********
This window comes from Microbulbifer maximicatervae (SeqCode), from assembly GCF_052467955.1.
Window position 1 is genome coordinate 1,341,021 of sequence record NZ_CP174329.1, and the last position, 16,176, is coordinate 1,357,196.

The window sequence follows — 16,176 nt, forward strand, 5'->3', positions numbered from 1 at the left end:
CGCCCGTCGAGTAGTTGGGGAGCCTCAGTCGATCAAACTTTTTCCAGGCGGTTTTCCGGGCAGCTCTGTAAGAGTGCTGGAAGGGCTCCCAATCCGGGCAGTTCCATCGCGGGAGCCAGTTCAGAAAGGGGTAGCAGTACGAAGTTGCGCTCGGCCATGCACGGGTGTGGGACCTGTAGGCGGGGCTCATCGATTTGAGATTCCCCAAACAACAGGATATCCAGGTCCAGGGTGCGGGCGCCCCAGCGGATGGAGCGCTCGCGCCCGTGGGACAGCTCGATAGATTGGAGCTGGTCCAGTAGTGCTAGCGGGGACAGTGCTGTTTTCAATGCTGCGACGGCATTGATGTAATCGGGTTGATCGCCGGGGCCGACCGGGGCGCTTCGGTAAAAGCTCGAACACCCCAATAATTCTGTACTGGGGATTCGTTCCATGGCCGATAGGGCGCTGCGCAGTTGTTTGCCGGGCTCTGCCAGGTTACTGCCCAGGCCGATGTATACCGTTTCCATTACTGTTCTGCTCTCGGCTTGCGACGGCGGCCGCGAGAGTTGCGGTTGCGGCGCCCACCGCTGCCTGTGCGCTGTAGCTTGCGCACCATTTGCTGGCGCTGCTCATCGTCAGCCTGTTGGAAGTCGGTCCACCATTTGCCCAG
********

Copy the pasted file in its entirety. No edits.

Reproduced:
This window comes from Microbulbifer maximicatervae (SeqCode), from assembly GCF_052467955.1.
Window position 1 is genome coordinate 1,341,021 of sequence record NZ_CP174329.1, and the last position, 16,176, is coordinate 1,357,196.

The window sequence follows — 16,176 nt, forward strand, 5'->3', positions numbered from 1 at the left end:
CGCCCGTCGAGTAGTTGGGGAGCCTCAGTCGATCAAACTTTTTCCAGGCGGTTTTCCGGGCAGCTCTGTAAGAGTGCTGGAAGGGCTCCCAATCCGGGCAGTTCCATCGCGGGAGCCAGTTCAGAAAGGGGTAGCAGTACGAAGTTGCGCTCGGCCATGCACGGGTGTGGGACCTGTAGGCGGGGCTCATCGATTTGAGATTCCCCAAACAACAGGATATCCAGGTCCAGGGTGCGGGCGCCCCAGCGGATGGAGCGCTCGCGCCCGTGGGACAGCTCGATAGATTGGAGCTGGTCCAGTAGTGCTAGCGGGGACAGTGCTGTTTTCAATGCTGCGACGGCATTGATGTAATCGGGTTGATCGCCGGGGCCGACCGGGGCGCTTCGGTAAAAGCTCGAACACCCCAATAATTCTGTACTGGGGATTCGTTCCATGGCCGATAGGGCGCTGCGCAGTTGTTTGCCGGGCTCTGCCAGGTTACTGCCCAGGCCGATGTATACCGTTTCCATTACTGTTCTGCTCTCGGCTTGCGACGGCGGCCGCGAGAGTTGCGGTTGCGGCGCCCACCGCTGCCTGTGCGCTGTAGCTTGCGCACCATTTGCTGGCGCTGCTCATCGTCAGCCTGTTGGAAGTCGGTCCACCATTTGCCCAG